top of page

How To Write A Meaningful Eulogy

Grieving a loved one is a difficult process. Trying to write a great eulogy in the middle of grieving can seem like a challenge. How can you summarize a loved one’s entire life with a 10-minute speech? While it is an honor to give a eulogy, it can be challenging to fit everything you want to say into one short speech. A good eulogy highlights things that made your loved one unique, a sampling of the best they had to offer.

What is a Eulogy?

A eulogy is a speech paying tribute to a loved one. This speech is given at the funeral or memorial service, usually by a family member or close friend. Good eulogies highlight a loved one’s life and lasting impacts. You can share things that made your loved one unique, honoring their life and how much they meant to you.

Things to Include in Your Eulogy

Looking through photos, videos, letters, emails and personal documents is a great way to get details on the life of the person you loved. Talk to family and friends to share stories and anecdotes about the person. A good way to keep things organized is to create a timeline of the major events of the subject’s life.

Part 1: Introduction: This section covers basic information about your loved one before you move on to the main part of the eulogy.


- Start with a quote, poem, or song lyrics that were meaningful to them

- Names your loved one was known by, including nicknames or maiden names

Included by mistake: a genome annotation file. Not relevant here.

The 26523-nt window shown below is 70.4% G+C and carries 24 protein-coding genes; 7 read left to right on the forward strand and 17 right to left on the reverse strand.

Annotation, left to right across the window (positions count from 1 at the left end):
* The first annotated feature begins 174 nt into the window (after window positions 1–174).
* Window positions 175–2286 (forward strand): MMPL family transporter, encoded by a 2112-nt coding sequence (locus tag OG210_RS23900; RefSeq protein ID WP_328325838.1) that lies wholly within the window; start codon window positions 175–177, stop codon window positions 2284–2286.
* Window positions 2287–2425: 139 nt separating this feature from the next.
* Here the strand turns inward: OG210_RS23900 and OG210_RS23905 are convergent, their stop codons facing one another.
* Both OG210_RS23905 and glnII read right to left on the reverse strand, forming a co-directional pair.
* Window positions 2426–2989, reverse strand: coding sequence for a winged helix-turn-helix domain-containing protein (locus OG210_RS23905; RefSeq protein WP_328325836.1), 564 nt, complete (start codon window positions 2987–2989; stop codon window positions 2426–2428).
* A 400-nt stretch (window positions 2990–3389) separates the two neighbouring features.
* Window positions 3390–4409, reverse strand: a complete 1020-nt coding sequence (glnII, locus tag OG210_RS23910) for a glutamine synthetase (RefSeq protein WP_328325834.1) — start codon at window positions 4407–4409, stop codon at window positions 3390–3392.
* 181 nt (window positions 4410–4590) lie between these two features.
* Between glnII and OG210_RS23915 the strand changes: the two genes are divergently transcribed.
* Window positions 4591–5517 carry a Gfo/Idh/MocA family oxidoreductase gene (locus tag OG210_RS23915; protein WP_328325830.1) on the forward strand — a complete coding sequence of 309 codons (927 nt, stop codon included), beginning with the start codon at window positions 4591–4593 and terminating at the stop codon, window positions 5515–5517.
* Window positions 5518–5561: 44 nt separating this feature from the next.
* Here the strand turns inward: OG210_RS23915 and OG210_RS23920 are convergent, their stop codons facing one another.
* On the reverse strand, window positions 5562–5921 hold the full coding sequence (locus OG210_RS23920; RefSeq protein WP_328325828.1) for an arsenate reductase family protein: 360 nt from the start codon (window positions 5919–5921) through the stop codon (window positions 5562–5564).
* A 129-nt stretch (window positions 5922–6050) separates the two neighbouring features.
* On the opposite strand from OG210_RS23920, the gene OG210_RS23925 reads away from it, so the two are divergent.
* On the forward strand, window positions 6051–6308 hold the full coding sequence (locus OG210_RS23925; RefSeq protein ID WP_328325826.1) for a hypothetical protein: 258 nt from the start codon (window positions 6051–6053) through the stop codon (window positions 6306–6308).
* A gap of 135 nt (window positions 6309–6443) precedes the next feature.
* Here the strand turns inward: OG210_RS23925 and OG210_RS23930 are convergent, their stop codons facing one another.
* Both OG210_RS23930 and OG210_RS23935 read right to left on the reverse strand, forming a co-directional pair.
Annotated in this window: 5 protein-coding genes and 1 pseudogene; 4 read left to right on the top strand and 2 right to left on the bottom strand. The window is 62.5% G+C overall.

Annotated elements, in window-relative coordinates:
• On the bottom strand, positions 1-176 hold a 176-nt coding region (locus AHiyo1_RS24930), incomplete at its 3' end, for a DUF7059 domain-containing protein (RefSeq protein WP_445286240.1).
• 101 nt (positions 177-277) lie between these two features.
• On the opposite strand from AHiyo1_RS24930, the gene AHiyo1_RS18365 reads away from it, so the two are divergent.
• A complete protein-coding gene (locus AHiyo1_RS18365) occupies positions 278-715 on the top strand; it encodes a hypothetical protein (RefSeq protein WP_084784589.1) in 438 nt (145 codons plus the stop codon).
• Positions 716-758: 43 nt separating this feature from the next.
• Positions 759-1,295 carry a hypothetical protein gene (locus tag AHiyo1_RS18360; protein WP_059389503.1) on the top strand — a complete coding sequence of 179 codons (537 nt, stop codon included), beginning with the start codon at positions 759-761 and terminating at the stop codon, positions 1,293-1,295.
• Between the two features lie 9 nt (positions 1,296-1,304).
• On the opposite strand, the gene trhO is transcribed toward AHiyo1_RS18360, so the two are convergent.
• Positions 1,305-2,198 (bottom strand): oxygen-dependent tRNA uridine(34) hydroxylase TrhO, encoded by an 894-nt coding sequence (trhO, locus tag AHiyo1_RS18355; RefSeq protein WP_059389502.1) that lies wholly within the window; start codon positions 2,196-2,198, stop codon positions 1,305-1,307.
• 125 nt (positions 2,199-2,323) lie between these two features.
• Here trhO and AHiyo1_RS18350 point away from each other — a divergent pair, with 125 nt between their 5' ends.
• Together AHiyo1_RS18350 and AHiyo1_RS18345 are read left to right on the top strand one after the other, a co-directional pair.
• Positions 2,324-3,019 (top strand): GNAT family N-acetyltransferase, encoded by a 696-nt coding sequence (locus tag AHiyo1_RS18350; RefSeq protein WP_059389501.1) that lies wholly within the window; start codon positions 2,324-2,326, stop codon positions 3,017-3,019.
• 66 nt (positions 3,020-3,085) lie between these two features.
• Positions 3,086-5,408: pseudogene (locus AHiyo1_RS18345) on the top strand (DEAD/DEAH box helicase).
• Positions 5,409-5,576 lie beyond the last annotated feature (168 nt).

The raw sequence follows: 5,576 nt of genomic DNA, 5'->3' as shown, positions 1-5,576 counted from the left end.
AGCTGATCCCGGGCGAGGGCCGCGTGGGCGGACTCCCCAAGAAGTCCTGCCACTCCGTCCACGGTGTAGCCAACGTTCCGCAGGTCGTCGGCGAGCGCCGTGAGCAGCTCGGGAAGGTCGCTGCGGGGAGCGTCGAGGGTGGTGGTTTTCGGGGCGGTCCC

- Short insight into your relationship with the subject

Part 2: Main Section: With the introduction out of the way, you can really get into details about the loved one’s life. This is the lengthiest part of the eulogy. You can highlight the loved one’s life chronologically, or choose a theme, or create a series of anecdotes about their life.

Some things to include here:

- Accomplishments

- Major life events

- Stories and fond memories, including funny anecdotes

- Impact the person had on others

- Childhood

- Marriage/children/grandchildren/family life

- Travel stories

- Hobbies

- Any details that made them unique

- What you like most about them

Part 3: End Section: Summarizing the loved one’s life. This part is usually the shortest section. This is where you leave everyone with final thoughts.


- How you want your loved one to be remembered

- How they would want others to remember them

- A quote, scripture, or song lyric

- Thank everyone for attending the funeral

This is a guide to help you keep things organized during a difficult time. There is no right or wrong way to write a eulogy. No one else can speak about your loved one the way you can. Honor and share your loved one’s story in a way that you want others to remember them.


bottom of page